Helping others is good for society, for social and emotional development, and for health! In a randomized control study of high school students, adolescents who volunteered with young children 1 hour a week over a 10 week period showed higher levels of empathy and altruism (helping behaviours outside the volunteer hour), and even a lowered risk of heart disease.
Volunteering is one effective way to foster empathy and kindness in children and youth.
Dr. Kimberly Schonert-Reichl, investigator in this study and internationally recognized developmental psychologist, offers the following list of practical actions that science has shown builds the skills and strengths that help children to be kind:
Ten Things Parents and Caregivers Can Do to Promote Emotional Understanding and Kindness
1. Ask your child how he or she is feeling. When you ask about your child’s feelings, you are communicating that you care and value his or her emotions.
2. Talk about your child’s feelings and the feelings of others that are communicated through facial and body expression. When your child is sad or happy, you might say “I can tell how you are feeling because your face and body are telling me.” When a child’s friend or sibling is showing a feeling (such as sad), point out to your child that child’s feelings that are expressed through facial and body expressions, and discuss the experiences and situations that lead to the various types of emotions.
3. Use a wide variety of emotion words in your interactions with young children. When you are talking to your young child, use a number of different emotion words to talk about situations or events. Point out the emotions of others and use opportunities to expand your child’s emotional vocabulary, including words such as guilt, satisfied, pride, anxiety, fear, and excitement.
4. Label emotions and describe the situations that lead to those emotions through children’s literature. In early childhood, children are just beginning to develop their emotional literacy skills, which include an emotional vocabulary. Use any opportunity to point out the emotions of others and give those emotions names. Children’s books provide a wonderful opportunity for this.
5. Engage young children in activities that help you and others. Like all of us, children want to help and contribute. Provide many opportunities for your child to help you (in household chores or other activities). Developing this early in development will help children see this as a normal part of life.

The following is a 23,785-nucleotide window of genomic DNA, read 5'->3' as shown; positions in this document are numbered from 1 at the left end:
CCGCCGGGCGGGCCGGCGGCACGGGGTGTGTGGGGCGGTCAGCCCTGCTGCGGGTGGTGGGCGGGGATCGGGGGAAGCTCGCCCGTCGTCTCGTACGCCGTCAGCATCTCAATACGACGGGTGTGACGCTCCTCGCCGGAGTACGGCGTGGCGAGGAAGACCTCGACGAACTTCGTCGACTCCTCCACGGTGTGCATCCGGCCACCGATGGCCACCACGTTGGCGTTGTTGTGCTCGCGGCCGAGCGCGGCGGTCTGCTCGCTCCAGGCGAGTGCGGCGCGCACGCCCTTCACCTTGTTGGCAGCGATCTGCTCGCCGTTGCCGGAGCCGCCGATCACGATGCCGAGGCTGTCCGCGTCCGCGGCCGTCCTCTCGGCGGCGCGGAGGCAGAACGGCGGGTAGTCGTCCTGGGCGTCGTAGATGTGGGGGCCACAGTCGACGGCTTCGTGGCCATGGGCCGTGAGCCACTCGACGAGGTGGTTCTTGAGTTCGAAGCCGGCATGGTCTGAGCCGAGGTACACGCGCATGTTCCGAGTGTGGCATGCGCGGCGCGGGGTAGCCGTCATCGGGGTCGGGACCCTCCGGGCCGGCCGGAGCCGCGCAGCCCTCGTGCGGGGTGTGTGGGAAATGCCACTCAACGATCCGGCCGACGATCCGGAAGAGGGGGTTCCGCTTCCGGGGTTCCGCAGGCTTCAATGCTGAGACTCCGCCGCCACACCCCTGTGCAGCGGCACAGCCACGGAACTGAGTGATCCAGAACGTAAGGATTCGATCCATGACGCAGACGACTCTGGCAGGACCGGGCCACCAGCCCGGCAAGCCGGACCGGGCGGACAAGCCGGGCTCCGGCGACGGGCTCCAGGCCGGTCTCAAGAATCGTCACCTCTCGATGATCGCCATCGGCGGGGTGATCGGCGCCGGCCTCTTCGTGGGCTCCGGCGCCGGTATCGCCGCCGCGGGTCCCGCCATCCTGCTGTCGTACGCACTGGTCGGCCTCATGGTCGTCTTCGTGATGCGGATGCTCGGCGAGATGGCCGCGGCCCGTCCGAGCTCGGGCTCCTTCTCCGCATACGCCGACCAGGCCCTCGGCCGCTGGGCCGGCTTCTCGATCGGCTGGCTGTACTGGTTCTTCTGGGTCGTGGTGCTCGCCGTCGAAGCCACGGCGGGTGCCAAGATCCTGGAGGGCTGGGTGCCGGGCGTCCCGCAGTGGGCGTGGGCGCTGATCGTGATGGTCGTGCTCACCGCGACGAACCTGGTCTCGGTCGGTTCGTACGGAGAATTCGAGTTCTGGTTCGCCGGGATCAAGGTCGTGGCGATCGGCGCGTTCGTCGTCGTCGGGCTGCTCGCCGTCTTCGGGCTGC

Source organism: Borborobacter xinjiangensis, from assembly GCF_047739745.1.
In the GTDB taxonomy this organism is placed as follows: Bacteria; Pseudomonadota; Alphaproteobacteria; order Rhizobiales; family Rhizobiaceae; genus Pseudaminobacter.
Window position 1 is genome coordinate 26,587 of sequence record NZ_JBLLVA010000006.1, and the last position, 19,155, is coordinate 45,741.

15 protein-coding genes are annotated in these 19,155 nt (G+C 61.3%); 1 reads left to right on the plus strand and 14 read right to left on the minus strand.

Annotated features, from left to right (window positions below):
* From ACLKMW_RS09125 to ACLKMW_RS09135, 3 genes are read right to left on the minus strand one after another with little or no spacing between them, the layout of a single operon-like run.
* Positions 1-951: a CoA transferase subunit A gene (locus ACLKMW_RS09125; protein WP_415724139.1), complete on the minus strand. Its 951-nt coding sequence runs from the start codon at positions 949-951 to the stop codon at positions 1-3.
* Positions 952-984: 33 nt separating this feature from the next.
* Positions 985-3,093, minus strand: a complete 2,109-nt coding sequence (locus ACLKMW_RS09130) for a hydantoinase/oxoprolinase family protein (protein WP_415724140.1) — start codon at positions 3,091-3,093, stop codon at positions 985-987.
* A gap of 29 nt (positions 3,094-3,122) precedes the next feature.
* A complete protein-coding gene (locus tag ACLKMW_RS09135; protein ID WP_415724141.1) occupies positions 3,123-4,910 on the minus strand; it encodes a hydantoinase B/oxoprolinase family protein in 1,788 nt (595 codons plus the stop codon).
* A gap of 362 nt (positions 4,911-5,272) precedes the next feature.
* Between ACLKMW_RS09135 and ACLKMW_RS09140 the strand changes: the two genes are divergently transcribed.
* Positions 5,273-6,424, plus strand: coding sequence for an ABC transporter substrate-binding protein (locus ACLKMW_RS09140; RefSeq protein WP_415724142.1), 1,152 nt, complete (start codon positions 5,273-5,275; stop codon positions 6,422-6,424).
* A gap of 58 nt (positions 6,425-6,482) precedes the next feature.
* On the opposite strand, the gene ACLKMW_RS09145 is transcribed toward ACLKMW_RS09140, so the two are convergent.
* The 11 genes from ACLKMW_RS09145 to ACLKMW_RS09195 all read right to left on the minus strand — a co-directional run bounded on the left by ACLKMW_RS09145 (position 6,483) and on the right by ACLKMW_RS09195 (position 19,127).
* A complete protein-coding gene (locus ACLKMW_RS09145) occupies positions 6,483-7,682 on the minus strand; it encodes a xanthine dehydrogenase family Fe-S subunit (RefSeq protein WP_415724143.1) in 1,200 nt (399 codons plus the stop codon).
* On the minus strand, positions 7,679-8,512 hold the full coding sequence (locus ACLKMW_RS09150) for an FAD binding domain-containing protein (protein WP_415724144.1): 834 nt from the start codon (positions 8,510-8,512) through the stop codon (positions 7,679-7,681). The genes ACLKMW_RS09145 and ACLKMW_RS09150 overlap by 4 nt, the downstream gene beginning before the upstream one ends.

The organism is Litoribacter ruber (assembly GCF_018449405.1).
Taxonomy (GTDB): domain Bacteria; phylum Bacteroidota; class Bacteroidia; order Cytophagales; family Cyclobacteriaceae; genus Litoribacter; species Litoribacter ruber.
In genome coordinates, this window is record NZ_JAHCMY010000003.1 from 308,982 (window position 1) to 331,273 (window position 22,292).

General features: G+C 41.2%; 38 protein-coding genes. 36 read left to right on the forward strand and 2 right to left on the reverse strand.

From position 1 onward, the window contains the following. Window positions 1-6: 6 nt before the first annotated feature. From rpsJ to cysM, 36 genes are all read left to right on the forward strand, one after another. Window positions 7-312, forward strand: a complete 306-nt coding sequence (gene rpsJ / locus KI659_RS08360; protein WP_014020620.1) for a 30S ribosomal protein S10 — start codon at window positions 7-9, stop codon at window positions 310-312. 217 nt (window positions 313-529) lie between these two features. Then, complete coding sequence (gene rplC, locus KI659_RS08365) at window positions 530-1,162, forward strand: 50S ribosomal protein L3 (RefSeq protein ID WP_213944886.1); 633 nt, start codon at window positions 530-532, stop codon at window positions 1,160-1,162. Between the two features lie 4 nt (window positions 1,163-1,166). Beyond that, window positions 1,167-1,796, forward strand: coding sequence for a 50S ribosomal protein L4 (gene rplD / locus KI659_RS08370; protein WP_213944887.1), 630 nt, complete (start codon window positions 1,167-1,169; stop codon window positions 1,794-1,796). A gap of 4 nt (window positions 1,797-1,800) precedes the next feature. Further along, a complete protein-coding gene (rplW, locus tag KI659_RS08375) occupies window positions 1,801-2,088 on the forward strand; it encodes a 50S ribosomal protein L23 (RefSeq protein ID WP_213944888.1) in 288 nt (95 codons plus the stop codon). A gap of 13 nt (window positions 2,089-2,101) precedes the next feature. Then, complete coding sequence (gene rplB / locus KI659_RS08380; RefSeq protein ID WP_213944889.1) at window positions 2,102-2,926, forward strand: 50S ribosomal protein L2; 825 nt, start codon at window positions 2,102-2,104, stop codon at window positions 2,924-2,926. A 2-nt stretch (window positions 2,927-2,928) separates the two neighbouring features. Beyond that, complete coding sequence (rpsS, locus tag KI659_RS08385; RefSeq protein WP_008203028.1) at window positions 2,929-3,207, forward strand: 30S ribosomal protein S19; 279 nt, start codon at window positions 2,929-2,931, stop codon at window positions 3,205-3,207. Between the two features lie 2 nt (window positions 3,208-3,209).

6. Demonstrate caring and kindness through your own actions. As we often know, children often can learn more from our actions than our words. Acknowledge your mistakes with your children (e.g., say “I am sorry”). Show forgiveness to others and your child.
7. Talk about kindness and the good feelings that arise when doing kind things for others. When your child is helping, tell him or her how good it feels. Communicate your own pride and happiness to your child for his or her helpful behavior.
8. Promote gratitude. Encourage your child to give thanks. Model gratitude and point out to your child all that he or she has to be thankful for in his or her life.
9. Use a positive and restorative approach to discipline and model empathy when your child has done something wrong. When your child has done something wrong, use this as an opportunity for discussion, using a child‐centered approach in which you take your child’s perspective – that is, put yourself in his or her shoes and view the world from that point of view. Engage your child in problem solving – and discuss how he or she could do something different in the future that would end in a more positive way, you might say “What could we do if this happens again, what would be a way to solve this problem?” Also, help your child develop a restorative approach – that is, to find ways to repair harm when harm has been done. For example, if he or she has harmed another child intentionally or by accident, ask him or her what they could do to help the other child feel better.
10. Help your child develop a “caring” identity. When your child is engaged activities that are caring and kind, you should recognize that behavior as part his or her identity – “you are such a kind and caring child because you did [the behavior that demonstrated kindness and caring.]”